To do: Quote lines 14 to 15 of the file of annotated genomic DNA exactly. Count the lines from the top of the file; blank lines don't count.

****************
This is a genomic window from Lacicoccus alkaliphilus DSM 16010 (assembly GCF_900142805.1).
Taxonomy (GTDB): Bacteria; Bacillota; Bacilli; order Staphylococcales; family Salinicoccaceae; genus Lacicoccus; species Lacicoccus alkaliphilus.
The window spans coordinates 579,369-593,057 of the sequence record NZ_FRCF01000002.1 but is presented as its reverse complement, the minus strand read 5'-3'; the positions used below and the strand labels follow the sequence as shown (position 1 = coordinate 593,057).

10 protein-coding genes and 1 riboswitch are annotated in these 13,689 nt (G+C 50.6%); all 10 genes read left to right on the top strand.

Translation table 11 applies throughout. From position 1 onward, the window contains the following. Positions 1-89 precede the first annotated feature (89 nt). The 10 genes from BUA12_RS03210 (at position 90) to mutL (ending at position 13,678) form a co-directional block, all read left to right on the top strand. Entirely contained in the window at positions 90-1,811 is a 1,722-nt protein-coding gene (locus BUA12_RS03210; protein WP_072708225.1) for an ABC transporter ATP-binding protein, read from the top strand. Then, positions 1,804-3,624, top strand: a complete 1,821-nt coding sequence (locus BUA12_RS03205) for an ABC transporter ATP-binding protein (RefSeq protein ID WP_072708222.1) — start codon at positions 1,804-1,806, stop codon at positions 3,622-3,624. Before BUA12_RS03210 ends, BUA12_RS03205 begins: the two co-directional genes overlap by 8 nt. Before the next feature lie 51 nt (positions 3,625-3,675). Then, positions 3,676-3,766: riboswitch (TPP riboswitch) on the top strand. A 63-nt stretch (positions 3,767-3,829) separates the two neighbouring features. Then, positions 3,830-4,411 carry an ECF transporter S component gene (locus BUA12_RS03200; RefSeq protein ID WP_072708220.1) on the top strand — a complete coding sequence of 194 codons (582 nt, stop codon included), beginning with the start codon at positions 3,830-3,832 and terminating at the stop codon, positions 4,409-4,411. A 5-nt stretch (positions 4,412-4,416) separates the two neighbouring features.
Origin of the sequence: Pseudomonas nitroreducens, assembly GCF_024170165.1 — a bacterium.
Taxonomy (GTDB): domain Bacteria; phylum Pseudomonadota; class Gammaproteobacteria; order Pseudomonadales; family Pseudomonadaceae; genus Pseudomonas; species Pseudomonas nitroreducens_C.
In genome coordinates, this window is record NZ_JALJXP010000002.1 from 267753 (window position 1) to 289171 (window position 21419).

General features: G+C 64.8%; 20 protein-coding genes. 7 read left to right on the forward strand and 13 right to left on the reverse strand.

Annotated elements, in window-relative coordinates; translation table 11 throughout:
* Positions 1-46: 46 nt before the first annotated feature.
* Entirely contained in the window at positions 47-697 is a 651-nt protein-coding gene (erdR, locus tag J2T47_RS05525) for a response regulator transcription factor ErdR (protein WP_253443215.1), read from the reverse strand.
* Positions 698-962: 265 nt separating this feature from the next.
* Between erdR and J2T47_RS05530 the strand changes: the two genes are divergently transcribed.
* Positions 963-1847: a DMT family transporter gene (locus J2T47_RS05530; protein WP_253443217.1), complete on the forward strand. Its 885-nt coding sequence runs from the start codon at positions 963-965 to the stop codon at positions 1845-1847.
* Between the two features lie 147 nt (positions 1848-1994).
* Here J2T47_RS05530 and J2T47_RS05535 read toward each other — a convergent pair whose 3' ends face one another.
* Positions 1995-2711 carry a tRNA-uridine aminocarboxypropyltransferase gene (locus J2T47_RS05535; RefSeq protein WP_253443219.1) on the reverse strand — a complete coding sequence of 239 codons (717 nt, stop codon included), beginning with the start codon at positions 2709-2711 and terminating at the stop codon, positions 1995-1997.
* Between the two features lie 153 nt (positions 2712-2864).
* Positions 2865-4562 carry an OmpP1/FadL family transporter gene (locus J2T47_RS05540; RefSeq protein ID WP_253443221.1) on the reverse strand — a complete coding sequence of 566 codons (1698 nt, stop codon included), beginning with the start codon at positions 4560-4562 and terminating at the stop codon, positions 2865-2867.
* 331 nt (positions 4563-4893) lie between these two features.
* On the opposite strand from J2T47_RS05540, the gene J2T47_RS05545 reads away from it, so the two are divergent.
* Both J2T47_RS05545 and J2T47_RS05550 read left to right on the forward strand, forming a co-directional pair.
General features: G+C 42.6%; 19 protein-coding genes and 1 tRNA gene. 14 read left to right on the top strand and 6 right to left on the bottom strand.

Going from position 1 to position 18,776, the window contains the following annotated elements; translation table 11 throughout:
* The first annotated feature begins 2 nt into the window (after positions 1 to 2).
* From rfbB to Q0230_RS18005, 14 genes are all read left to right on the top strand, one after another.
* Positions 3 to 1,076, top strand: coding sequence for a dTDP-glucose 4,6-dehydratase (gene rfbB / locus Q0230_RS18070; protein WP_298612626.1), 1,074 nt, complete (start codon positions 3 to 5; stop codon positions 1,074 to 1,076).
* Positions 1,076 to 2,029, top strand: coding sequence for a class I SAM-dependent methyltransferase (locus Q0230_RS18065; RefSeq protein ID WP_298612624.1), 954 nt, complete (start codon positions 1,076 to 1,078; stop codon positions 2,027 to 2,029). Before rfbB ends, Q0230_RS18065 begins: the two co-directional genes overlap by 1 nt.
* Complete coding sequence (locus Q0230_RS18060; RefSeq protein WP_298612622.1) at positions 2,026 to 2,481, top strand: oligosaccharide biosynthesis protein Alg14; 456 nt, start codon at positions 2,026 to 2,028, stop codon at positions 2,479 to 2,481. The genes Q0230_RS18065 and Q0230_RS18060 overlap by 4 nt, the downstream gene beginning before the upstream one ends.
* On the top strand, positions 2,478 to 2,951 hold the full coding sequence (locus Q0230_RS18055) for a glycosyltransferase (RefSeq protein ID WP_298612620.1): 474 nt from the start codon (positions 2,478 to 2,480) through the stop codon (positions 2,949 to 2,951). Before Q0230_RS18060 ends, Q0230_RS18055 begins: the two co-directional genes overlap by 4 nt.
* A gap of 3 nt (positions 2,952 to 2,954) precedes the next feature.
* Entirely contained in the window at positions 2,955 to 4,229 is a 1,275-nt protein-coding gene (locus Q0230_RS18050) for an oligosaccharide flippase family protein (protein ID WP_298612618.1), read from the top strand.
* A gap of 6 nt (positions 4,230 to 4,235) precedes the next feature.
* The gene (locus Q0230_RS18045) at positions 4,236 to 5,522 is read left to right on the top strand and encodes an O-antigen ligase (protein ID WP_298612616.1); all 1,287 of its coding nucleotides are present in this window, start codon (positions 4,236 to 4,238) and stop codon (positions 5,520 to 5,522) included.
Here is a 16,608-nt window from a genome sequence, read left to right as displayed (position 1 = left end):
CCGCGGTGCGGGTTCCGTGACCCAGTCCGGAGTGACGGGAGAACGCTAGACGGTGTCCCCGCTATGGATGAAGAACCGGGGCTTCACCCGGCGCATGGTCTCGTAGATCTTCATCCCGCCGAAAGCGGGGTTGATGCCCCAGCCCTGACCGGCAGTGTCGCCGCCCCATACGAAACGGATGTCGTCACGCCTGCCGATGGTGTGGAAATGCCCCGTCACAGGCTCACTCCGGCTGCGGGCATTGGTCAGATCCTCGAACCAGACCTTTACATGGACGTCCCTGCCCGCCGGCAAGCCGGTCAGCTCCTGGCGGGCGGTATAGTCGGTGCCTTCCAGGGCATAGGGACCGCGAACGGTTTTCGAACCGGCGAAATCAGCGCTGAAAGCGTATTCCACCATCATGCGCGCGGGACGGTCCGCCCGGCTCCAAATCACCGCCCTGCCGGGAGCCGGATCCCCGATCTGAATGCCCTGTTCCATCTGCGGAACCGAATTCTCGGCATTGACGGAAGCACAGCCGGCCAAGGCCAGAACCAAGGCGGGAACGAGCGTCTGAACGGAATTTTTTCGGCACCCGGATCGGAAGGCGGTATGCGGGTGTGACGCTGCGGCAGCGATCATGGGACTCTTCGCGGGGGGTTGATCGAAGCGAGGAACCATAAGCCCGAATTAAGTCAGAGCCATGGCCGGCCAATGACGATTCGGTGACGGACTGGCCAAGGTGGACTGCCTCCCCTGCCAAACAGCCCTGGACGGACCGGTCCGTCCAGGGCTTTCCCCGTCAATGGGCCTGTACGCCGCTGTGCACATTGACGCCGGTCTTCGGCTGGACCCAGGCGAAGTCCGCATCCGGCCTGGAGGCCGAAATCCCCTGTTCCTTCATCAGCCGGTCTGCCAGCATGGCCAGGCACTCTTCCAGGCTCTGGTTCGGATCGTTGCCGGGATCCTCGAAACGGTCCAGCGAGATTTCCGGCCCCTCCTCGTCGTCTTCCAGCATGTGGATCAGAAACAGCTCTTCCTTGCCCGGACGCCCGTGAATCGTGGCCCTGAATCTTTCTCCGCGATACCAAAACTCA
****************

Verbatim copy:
* Between erdR and J2T47_RS05530 the strand changes: the two genes are divergently transcribed.
* Positions 963-1847: a DMT family transporter gene (locus J2T47_RS05530; protein WP_253443217.1), complete on the forward strand. Its 885-nt coding sequence runs from the start codon at positions 963-965 to the stop codon at positions 1845-1847.